There are very few people in Mallorca, or in fact Spain, who know the nautical industry better than Jonathan H. Syrett.
His nautical career began in Mallorca in the 1970s. Having completed his A Levels and Scottish Highers in Glasgow, where he was reluctant to go as it dragged him away from giving windsurfing lessons to the inner circle of the Spanish Royal Family, Jonathan was headhunted by Camper & Nicholsons International and was persuaded to close down his first company, Comercial Náutica, joining them as a yacht sales broker in 1985.
It was the start of a decades-long career that would culminate in him being responsible for directing the Camper & Nicholsons Spanish operation for over twenty years.
He eventually retired from Camper & Nicholsons in 2018 and since then has been working as a yachting and brokerage consultant for his own company, Hamilton Marine, which specialises in luxury yachting. Right now, for example, Jonathan is handling the sale of the 76 million-euro yacht Drizzle, which belongs to Spain’s richest man, billionaire Amancio Ortega, who founded the Inditex Fashion Group which owns Zara and other global leading high street retail chains.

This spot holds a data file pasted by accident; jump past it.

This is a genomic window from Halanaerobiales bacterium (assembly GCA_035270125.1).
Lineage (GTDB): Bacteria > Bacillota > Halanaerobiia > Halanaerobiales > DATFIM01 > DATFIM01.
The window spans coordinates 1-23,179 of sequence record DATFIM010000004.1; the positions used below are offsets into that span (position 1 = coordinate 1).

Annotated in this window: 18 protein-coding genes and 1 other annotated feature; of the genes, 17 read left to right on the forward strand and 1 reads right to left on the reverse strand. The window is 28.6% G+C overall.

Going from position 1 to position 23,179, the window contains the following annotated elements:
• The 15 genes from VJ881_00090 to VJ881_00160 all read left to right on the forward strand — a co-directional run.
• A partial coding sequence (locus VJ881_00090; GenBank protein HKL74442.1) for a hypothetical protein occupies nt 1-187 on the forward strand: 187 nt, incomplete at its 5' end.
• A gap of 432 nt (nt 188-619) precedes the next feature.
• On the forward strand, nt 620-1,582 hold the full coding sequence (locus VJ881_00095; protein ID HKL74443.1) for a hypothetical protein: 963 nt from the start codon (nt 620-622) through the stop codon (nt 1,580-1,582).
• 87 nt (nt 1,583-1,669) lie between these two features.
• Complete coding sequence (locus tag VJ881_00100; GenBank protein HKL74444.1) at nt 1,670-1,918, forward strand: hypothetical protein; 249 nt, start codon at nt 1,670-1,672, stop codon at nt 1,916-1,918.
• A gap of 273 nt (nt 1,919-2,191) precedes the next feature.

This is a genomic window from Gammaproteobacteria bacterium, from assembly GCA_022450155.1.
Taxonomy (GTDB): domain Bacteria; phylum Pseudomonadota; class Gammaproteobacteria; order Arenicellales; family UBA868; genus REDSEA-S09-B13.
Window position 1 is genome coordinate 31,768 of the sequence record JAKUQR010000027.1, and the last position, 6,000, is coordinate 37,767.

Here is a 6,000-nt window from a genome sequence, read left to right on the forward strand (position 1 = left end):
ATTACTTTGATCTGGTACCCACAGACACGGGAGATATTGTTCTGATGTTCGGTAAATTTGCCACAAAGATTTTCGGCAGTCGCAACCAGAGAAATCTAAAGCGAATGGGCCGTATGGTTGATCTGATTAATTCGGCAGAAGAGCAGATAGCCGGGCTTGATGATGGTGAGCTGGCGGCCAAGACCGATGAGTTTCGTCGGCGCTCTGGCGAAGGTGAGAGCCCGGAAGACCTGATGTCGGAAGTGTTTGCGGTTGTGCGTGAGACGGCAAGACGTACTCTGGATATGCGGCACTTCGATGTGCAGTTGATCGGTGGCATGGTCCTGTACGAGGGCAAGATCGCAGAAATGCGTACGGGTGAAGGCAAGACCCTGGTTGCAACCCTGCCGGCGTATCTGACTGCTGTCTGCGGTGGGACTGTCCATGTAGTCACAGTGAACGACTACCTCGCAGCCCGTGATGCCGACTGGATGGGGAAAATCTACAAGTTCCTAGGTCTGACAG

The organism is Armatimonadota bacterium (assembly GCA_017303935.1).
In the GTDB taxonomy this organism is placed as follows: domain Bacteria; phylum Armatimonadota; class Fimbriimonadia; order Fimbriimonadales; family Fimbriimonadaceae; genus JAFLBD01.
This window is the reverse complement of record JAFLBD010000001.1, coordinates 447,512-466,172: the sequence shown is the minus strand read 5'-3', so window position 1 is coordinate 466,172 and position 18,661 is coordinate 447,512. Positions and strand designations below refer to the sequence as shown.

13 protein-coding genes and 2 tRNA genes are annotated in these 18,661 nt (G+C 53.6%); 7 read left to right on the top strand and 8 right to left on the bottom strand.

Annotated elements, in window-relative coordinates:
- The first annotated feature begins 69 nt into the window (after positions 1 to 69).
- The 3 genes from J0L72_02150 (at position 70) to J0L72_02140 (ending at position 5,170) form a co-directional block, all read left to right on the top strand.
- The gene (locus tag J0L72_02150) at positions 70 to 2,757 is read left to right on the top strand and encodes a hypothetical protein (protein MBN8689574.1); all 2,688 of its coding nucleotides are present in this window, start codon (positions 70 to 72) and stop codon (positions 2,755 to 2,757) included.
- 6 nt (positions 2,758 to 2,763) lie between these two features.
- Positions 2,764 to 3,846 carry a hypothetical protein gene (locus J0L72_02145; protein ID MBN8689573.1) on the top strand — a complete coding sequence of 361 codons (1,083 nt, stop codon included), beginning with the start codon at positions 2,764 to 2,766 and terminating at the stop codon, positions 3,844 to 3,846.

Needless to say, this is not the first time Jonathan has acted as a consultant for Ortega, as his list of clients is second to none.
Having attempted to take a step back from the front line of the yachting industry, Jonathan said this week that this year has been extremely busy for the nautical industry in Mallorca as a whole.
“I may not be able to talk on behalf of everyone, but on the whole we’re looking at a record year. The yachting industry has emerged from the pandemic very strongly and the future is looking very bright.